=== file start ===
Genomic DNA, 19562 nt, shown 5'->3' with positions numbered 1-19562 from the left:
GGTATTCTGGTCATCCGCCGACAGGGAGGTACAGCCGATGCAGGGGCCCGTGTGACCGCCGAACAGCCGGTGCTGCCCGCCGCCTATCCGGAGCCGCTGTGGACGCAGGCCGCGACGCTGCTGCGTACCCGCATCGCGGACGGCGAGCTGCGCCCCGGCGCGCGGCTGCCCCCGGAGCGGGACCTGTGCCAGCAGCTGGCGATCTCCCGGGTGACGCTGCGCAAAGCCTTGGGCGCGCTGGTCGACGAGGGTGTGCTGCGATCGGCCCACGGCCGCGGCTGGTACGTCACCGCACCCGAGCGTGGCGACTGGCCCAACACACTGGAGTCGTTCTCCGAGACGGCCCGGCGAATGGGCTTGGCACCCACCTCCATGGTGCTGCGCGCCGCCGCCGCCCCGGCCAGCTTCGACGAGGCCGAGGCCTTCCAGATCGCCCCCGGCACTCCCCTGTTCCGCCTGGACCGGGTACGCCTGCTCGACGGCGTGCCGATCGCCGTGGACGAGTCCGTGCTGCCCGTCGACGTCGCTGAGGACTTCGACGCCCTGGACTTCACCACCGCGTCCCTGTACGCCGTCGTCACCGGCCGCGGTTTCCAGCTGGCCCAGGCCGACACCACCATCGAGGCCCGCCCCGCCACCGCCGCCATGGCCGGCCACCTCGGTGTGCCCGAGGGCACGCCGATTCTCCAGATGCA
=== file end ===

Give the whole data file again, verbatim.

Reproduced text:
Genomic DNA, 19562 nt, shown 5'->3' with positions numbered 1-19562 from the left:
GGTATTCTGGTCATCCGCCGACAGGGAGGTACAGCCGATGCAGGGGCCCGTGTGACCGCCGAACAGCCGGTGCTGCCCGCCGCCTATCCGGAGCCGCTGTGGACGCAGGCCGCGACGCTGCTGCGTACCCGCATCGCGGACGGCGAGCTGCGCCCCGGCGCGCGGCTGCCCCCGGAGCGGGACCTGTGCCAGCAGCTGGCGATCTCCCGGGTGACGCTGCGCAAAGCCTTGGGCGCGCTGGTCGACGAGGGTGTGCTGCGATCGGCCCACGGCCGCGGCTGGTACGTCACCGCACCCGAGCGTGGCGACTGGCCCAACACACTGGAGTCGTTCTCCGAGACGGCCCGGCGAATGGGCTTGGCACCCACCTCCATGGTGCTGCGCGCCGCCGCCGCCCCGGCCAGCTTCGACGAGGCCGAGGCCTTCCAGATCGCCCCCGGCACTCCCCTGTTCCGCCTGGACCGGGTACGCCTGCTCGACGGCGTGCCGATCGCCGTGGACGAGTCCGTGCTGCCCGTCGACGTCGCTGAGGACTTCGACGCCCTGGACTTCACCACCGCGTCCCTGTACGCCGTCGTCACCGGCCGCGGTTTCCAGCTGGCCCAGGCCGACACCACCATCGAGGCCCGCCCCGCCACCGCCGCCATGGCCGGCCACCTCGGTGTGCCCGAGGGCACGCCGATTCTCCAGATGCA